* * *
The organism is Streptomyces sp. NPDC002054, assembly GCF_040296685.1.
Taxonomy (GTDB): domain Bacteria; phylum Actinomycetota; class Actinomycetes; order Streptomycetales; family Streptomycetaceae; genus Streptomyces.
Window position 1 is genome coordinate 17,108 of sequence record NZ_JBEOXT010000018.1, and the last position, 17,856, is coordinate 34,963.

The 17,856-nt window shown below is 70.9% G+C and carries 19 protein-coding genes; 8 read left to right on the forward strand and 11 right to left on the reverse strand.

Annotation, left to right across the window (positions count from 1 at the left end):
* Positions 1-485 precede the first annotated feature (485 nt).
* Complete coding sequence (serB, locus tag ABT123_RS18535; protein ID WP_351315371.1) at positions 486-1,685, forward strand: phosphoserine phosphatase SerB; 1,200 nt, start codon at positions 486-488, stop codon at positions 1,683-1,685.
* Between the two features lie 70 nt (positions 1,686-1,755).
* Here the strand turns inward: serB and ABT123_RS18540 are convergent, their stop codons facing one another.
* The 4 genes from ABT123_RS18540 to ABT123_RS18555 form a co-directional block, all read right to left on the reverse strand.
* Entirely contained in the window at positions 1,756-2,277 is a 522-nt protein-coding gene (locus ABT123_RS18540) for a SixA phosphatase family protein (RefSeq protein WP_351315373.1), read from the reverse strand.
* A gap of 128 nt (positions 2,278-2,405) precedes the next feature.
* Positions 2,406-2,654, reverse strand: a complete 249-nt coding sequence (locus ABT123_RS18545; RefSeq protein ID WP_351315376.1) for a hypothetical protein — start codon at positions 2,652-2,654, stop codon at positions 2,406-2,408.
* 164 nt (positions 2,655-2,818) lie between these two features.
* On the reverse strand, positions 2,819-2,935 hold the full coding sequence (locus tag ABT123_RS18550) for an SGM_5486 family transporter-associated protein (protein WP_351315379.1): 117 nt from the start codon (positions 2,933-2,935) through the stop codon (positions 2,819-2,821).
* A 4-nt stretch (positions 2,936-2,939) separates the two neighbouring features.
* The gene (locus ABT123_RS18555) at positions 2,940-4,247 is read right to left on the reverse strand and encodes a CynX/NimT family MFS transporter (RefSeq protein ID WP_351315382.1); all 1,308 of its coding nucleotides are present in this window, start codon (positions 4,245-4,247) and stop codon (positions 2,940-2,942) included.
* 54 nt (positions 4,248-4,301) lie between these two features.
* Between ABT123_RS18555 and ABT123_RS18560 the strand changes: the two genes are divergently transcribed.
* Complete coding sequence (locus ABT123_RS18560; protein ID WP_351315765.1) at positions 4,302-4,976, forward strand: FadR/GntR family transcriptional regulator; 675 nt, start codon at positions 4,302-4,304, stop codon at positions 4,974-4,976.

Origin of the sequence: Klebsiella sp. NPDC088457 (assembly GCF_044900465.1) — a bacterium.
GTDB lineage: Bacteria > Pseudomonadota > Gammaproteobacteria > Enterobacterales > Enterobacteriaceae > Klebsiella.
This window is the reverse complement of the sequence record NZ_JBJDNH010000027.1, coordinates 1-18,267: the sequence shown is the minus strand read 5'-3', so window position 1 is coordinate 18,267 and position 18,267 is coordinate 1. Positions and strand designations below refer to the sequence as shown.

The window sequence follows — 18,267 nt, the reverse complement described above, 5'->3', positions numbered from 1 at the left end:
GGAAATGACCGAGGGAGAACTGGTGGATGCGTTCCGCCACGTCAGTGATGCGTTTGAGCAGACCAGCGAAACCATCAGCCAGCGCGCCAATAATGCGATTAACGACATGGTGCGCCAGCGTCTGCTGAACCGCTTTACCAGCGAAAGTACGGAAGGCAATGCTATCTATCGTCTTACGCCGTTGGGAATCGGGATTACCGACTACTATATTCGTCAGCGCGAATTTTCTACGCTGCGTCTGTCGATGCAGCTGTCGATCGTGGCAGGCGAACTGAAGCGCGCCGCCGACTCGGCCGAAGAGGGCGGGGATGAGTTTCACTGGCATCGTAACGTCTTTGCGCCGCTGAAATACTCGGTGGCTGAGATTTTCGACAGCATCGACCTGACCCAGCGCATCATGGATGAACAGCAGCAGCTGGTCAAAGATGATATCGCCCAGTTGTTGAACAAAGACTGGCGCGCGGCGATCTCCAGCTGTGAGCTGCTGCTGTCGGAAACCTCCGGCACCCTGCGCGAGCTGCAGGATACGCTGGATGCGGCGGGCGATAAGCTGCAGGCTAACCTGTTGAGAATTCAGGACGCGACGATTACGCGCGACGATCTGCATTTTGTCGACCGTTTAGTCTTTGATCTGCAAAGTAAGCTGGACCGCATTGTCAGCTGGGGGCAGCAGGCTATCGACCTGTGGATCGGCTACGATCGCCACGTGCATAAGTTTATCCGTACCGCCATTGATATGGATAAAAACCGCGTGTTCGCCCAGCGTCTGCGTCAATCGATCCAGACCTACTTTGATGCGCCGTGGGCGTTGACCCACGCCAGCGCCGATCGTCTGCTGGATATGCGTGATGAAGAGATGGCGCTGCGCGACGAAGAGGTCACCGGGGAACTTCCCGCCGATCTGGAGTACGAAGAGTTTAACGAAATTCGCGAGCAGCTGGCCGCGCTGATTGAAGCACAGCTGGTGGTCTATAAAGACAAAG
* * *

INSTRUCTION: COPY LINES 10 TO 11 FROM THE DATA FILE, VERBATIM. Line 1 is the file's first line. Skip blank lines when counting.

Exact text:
* The 4 genes from ABT123_RS18540 to ABT123_RS18555 form a co-directional block, all read right to left on the reverse strand.
* Entirely contained in the window at positions 1,756-2,277 is a 522-nt protein-coding gene (locus ABT123_RS18540) for a SixA phosphatase family protein (RefSeq protein WP_351315373.1), read from the reverse strand.